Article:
Just in time for Sunshine Week, Tampa Bay Times environmental reporter Craig Pittman reminds us how focused, how ruthless, how relentless Gov. Rick Scott’s flacks are in their taxpayer-financed efforts to keep information out of the hands of taxpayers.

Florida’s Ministries of Disinformation have been around since the Chiles administration, but “paranoia about the press” has ramped up significantly on Scott’s watch. Here’s how Connie Bersok, who devoted 30 years of her life to protecting Florida’s fragile wetlands, described current events at Florida’s Department of Environmental Protection (DEP) to Pittman and Times researcher Caryn Baird:

“When I first started, if the press called, you could talk to the press, you just had to document it for your boss. Then it became: You had to get permission first, but you could still talk.

“Then it became: The press office would approve of anyone talking with a reporter, but they had to be on the line.

“And now that’s changed to: ‘You do not talk to the press.’ As a result, a lot of the information that’s expressed to the press wasn’t much information at all.”

Bersok’s now retired and able to exercise her First Amendment rights on behalf of former colleagues who don’t dare violate the government gag order for fear of joining the hundreds of DEP employees who have been disappeared since Scott took office.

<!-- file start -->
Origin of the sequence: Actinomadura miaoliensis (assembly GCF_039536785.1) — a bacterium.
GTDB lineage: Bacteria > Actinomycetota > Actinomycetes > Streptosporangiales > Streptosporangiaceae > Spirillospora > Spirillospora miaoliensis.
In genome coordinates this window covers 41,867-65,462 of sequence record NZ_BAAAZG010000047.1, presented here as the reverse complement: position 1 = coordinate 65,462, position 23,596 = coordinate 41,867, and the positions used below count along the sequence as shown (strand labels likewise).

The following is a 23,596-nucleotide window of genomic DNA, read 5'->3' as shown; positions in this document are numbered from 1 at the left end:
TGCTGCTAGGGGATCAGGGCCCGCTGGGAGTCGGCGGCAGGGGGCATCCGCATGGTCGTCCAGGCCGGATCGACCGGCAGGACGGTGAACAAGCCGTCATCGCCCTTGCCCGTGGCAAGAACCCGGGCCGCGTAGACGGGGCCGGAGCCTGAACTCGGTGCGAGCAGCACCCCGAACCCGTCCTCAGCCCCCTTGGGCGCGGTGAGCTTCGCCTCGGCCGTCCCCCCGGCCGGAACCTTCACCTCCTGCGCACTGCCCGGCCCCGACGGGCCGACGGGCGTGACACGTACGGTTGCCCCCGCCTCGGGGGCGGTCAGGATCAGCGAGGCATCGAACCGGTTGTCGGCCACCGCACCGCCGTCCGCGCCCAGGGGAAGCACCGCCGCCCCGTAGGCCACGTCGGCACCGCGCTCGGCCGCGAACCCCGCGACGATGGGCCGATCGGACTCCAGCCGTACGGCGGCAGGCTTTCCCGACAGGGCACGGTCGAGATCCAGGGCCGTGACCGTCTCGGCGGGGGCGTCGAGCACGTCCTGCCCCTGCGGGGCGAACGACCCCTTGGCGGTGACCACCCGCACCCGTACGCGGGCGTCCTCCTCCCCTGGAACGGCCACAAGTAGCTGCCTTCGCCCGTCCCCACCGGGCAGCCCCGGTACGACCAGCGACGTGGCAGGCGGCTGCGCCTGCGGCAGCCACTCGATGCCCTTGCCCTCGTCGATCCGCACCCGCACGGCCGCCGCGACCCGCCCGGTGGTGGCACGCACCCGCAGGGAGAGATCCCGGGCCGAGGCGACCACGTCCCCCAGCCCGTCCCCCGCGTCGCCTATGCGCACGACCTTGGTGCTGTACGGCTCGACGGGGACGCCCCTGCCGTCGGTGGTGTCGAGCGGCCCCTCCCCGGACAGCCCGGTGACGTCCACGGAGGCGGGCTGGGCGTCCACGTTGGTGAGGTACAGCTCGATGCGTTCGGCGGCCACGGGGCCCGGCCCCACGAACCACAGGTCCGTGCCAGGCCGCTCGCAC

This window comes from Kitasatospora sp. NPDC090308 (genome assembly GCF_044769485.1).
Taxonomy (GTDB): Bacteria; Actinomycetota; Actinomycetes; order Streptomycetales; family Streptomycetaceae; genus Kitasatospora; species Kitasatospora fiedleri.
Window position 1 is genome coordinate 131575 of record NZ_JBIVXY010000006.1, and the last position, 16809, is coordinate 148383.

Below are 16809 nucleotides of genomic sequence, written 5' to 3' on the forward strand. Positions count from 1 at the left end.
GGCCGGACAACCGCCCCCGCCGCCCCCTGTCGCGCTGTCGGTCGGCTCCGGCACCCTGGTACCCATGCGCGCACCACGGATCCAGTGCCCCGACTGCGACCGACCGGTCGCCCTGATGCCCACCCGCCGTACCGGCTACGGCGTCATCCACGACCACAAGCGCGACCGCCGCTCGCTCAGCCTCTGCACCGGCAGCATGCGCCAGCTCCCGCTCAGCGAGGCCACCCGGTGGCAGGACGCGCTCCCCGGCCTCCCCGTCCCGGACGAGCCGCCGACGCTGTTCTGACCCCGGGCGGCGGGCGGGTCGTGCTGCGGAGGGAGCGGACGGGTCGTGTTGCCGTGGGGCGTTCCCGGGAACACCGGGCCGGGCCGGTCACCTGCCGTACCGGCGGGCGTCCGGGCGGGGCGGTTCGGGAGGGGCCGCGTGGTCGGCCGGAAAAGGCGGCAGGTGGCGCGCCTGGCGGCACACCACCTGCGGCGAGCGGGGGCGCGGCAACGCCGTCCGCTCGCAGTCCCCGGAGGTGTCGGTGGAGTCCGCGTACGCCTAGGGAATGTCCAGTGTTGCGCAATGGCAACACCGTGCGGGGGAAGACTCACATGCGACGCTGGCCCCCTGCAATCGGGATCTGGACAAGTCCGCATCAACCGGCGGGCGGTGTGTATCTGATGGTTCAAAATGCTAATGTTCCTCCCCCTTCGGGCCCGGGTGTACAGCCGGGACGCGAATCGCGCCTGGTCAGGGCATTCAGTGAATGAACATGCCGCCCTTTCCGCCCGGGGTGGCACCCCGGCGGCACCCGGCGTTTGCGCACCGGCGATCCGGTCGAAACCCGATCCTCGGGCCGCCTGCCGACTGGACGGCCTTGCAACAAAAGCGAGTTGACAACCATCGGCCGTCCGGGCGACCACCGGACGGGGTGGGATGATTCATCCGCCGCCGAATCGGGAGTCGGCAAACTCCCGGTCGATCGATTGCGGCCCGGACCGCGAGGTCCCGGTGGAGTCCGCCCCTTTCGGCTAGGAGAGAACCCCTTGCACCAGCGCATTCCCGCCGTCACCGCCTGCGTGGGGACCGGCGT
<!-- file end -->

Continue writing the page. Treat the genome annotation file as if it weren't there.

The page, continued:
Purges are always drenched in lies, especially when the purges are aimed at nationally respected professionals with decades of dedicated public service. It’s an uphill battle keeping the air fresh and the water clean in the face of relentless pressure to build high-rises and strip malls in places that God did not mean for people to live.

It’s impossible when the scientists and planners are subject to being fired with no notice and for no reason, and no amount of Florida sunshine and DEP spin will take the stench out of Scott’s campaign to make it easier for rich people to get richer creating more and more and more minimum wage, dead end jobs! jobs! jobs!

Florence Snyder: Rick Swearingen plays J. Edgar Hoover while Broward burns

While Bald Badasses Rick Scott and Rick (“We know the terrorists are here!”) Swearingen are busy playing dress-up like Jack Bauer and Jason Bourne, Florida’s criminal justice basics are increasingly under the command of the Keystone Kops.

The governor and FDLE commissioner are looking to raid state trust funds to “fight terrorism” by adding 46 new Counterterrorism Avengers to the payroll. It’s a good way to grab a cheap headline, and deflect attention from truly terrifying tales of our collapsing criminal justice infrastructure.

Speaking to a legislative committee this week, Swearingen had the gall to invoke the memory of the five travelers who were shot to death in January at the Fort Lauderdale-Hollywood International Airport.